Beyond advancing fundamental physics research, SEEQC’s SQUIDs have diverse applications spanning quantum technologies and medical imaging.

Energy-efficient circuits for quantum information systems

Daniel Yohannes, Principal Investigator of the project and Director of Fabrication at SEEQC, elaborates, “Various elements of the project, including superconducting circuitry, Josephson junctions, and cryogenics, are pivotal technologies for the quantum computing and quantum sensing domains.”

Compact, low-cost medical imaging

The extreme sensitivity of SQUIDs makes them invaluable for medical imaging techniques like magnetoencephalography (MEG) to map neural activity, magnetogastrography to record gastric fields, and magnitocardiography (MCG) for accurate heart screening. SQUID-detected magnetic resonance imaging (MRI) offers key advantages over conventional high-field MRI, providing compact, low-cost imaging.

SEEQC’s CEO and Co-founder, John Levy, said: “We believe this investment in SQUID design and manufacturing technology by the DOE will have profound effects. The cutting-edge work that is bringing us closer towards quantum computing is also creating technology spin-offs enriching other fields like cosmology and dark matter detection in the present, even before quantum’s full long-term impact is realized. So while the ultimate goal is realizing powerful quantum computers, the R&D effort is concurrently yielding innovative technologies applicable to other domains now, similar to the way spinoffs from moonshot space projects result in technology that becomes indispensable in many other ways.”

Talking about the advantages of collaborating with a commercial partner like SEEQC, which has the capacity to surmount barriers that academic or governmental production partners may encounter, Levy stated, “We possess the expertise, resources, and infrastructure to seamlessly meet the production needs outlined by the Department of Energy and Lawrence Berkeley National Labs for this important and prestigious project.  As we have over many years, we look forward to continuing our partnership with the DOE and Dr. Suzuki’s team at LBNL .”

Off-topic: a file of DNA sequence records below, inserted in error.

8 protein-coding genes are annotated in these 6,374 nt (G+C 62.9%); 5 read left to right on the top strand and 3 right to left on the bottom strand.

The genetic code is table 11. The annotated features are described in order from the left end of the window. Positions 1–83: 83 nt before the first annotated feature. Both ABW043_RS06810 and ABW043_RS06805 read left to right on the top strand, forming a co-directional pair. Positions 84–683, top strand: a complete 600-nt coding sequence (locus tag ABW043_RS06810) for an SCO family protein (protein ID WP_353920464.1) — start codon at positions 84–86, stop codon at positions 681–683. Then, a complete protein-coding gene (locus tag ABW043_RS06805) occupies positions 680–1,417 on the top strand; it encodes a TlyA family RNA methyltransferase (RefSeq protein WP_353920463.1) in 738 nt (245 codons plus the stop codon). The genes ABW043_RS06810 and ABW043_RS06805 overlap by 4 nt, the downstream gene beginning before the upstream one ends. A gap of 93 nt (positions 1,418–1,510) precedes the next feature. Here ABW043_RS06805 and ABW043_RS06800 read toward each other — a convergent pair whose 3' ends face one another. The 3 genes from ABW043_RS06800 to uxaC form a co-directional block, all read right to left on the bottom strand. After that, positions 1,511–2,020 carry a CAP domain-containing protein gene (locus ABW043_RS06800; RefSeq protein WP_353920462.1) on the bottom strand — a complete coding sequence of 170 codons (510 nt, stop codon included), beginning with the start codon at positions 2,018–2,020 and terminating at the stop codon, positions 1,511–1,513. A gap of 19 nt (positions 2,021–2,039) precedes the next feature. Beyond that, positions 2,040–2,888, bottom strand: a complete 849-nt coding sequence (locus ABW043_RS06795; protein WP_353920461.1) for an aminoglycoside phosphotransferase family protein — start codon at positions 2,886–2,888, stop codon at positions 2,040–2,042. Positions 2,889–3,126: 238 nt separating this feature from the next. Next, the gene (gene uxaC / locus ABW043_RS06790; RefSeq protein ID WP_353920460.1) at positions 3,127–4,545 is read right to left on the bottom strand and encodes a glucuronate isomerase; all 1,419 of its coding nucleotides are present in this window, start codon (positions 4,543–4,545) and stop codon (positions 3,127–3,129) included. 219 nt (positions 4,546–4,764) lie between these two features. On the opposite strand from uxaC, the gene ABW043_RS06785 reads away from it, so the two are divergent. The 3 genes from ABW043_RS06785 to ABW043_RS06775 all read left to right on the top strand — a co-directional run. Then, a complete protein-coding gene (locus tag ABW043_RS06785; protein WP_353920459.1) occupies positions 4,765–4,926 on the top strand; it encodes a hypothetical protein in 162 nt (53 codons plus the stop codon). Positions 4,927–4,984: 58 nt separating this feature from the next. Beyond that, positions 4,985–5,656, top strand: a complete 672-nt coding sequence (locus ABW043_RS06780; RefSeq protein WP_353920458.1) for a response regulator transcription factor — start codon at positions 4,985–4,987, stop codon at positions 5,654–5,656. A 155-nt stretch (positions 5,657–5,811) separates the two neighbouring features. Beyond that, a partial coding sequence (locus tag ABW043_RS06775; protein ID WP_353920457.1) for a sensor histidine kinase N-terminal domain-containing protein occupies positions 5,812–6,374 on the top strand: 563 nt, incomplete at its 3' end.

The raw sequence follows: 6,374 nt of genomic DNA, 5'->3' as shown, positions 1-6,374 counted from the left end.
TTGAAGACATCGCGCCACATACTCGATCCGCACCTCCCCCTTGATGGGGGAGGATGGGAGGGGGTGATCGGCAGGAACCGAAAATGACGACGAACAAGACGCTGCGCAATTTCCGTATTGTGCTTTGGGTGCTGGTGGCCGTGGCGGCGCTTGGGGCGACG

SEEQC boasts a team of seasoned engineers proficient in microfabrication, design, and testing, well-equipped to tackle the project’s challenges. The company’s extensive experience in the design, production, and testing of superconductive electronics positions it as a leader in quantum-ready superconductors.

For more market insights, check out our latest quantum computing news here.

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Matt Swayne

With a several-decades long background in journalism and communications, Matt Swayne has worked as a science communicator for an R1 university for more than 12 years, specializing in translating high tech and deep tech for the general audience. He has served as a writer, editor and analyst at The Quantum Insider since its inception. In addition to his service as a science communicator, Matt also develops courses to improve the media and communications skills of scientists and has taught courses. [email protected]

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The Future of Materials Discovery: Reducing R&D Costs significantly with GenMat’s AI and Machine Learning Tools

When: July 13, 2023 at 11:30am

What: GenMat Webinar

Picture of Jake Vikoren

Jake Vikoren

Company Speaker

Picture of Deep Prasad

Deep Prasad

Company Speaker

Picture of Araceli Venegas

Araceli Venegas

Company Speaker